The Sarvis Creek Wilderness’ journey to designation was long and arduous. The United States Forest Service was against the designation of this wilderness in 1979 but eventually changed its position in 1983 upon further study of the area. In 1993, the Sarvis Creek Wilderness was designated as a national wilderness area by the United States Congress.
It now contains over 44,000 acres of land in the Routt National Forest, governed by the United States Forest Service. Its name was derived from the Sarvis Timber Company, which used to log in the area.
National Wilderness Area in Routt National Forest
Probably its most prominent feature is its lack of alpine tundras. This stands in stark contrast to most of Colorado’s wilderness areas. Instead, the Sarvis Creek Wilderness is characterized by lush, fertile forests and marshy meadows. It is also home to two creeks, the Sarvis Creek and Silver Creek which flow through the forests into the Yampa River.
A notable event that occurred in the area is the mountain pine beetle epidemic. This resulted in a lot of fallen trees in the Sarvis Creek Wilderness and visitors are advised to proceed with caution. In addition, the dense woodlands of the wilderness area also hide large animals such as elk, bears, and lions.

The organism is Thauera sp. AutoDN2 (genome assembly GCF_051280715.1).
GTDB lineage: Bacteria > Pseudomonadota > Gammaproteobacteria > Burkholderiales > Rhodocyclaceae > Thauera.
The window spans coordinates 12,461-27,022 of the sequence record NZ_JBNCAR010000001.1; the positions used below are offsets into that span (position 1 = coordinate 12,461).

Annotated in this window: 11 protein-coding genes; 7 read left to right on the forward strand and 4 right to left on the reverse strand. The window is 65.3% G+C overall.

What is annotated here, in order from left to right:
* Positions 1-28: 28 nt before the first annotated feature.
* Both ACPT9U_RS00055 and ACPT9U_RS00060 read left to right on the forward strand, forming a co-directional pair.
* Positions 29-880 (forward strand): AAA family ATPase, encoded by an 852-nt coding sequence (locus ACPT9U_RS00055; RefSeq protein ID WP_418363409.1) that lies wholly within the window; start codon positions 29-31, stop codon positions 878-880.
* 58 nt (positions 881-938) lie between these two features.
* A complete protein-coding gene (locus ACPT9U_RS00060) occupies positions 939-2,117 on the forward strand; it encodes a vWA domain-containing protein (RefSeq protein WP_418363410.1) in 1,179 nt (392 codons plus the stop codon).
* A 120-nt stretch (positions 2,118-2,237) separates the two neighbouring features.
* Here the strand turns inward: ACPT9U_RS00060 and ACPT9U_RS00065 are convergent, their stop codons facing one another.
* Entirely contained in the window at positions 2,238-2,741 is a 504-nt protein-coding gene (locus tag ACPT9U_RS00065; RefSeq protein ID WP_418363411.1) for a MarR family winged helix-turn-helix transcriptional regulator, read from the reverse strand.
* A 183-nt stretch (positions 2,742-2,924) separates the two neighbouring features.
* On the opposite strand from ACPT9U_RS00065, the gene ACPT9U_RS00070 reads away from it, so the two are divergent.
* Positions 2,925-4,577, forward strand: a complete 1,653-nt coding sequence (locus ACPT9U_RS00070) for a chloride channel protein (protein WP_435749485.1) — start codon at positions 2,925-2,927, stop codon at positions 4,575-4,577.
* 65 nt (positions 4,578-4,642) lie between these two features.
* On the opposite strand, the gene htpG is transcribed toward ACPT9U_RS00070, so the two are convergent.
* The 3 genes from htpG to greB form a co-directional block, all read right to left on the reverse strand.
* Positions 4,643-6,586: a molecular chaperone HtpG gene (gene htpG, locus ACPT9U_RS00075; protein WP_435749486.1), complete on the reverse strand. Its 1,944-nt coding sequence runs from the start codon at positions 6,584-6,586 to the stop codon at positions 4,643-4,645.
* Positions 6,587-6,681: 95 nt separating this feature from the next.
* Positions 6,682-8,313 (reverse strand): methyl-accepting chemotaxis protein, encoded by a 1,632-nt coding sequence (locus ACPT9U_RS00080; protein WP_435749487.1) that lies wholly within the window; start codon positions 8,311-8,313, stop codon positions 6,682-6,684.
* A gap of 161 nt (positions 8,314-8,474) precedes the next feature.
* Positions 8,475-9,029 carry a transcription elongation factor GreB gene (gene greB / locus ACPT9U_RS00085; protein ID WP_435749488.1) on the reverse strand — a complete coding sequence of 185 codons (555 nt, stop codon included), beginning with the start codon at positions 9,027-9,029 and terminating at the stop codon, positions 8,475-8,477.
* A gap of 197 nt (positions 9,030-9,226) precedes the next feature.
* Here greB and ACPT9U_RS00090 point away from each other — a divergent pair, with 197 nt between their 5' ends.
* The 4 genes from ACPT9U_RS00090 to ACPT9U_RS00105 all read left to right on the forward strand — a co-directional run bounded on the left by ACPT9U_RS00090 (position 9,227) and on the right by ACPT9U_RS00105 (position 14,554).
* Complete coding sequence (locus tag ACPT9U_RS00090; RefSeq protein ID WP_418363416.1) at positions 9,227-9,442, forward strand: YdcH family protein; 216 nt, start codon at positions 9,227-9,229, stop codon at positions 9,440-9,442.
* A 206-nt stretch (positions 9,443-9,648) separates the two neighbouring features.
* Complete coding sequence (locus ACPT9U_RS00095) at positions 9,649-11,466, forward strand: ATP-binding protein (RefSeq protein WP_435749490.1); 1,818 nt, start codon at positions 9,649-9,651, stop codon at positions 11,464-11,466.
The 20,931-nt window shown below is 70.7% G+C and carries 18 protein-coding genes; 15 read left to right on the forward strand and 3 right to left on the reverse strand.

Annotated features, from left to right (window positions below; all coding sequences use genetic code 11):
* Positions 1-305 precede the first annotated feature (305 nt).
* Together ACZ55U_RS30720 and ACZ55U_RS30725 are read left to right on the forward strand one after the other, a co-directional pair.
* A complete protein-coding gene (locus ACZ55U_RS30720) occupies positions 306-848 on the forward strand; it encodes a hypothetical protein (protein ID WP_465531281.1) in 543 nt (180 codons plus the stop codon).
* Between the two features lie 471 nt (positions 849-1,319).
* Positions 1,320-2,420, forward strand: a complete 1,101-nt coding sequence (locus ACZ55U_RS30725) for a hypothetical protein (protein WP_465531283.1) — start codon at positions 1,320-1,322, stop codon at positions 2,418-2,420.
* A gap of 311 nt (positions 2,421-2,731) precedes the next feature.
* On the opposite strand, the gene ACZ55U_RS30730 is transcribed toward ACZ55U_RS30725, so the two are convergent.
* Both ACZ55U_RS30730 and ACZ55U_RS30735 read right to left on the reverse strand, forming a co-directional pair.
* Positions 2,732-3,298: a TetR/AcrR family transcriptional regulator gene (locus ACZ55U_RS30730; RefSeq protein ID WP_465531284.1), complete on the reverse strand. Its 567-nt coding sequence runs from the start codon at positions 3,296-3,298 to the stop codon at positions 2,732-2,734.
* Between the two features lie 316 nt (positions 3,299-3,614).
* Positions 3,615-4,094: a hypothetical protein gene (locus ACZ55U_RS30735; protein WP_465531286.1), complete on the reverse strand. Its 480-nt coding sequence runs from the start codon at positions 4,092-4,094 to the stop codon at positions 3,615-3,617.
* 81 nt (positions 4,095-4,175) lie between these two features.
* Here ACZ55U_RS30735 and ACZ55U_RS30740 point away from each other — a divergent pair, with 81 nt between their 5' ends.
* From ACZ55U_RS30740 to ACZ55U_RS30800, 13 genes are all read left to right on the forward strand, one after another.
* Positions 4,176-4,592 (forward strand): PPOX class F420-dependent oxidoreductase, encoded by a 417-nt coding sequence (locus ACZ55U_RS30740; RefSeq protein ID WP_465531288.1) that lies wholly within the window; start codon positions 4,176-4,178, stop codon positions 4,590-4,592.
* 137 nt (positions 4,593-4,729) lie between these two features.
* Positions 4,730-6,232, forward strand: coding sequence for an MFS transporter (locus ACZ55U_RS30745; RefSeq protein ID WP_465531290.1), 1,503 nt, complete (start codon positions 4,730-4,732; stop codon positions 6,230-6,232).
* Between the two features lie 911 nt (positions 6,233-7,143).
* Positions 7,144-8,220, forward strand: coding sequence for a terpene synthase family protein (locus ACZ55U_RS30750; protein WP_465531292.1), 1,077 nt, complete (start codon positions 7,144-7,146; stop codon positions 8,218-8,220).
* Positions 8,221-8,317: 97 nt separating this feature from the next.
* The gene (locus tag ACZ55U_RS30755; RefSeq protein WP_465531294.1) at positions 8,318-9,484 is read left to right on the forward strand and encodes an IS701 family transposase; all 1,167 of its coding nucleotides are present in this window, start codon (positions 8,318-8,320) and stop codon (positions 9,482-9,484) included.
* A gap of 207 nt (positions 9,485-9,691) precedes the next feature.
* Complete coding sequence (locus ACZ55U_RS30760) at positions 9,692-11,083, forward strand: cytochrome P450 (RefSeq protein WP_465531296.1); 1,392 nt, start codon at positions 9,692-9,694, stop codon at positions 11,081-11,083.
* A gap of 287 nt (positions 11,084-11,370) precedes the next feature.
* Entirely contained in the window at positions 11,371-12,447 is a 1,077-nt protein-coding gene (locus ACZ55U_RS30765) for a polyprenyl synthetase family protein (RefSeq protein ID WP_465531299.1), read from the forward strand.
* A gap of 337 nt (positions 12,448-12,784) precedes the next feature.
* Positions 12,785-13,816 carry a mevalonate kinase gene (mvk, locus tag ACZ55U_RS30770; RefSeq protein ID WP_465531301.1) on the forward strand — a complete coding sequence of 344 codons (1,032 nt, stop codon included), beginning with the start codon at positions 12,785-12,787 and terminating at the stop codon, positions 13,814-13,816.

Nevertheless, the Sarvis Creek Wilderness provides a wide variety of safe and enjoyable recreational activities. It also experiences light human usage so visitors can expect peace and quiet when camping out in this wilderness. Both of its popular trails, the Sarvis and Silver Creek Trails, can be accessed easily from the town of Yampa, Colorado.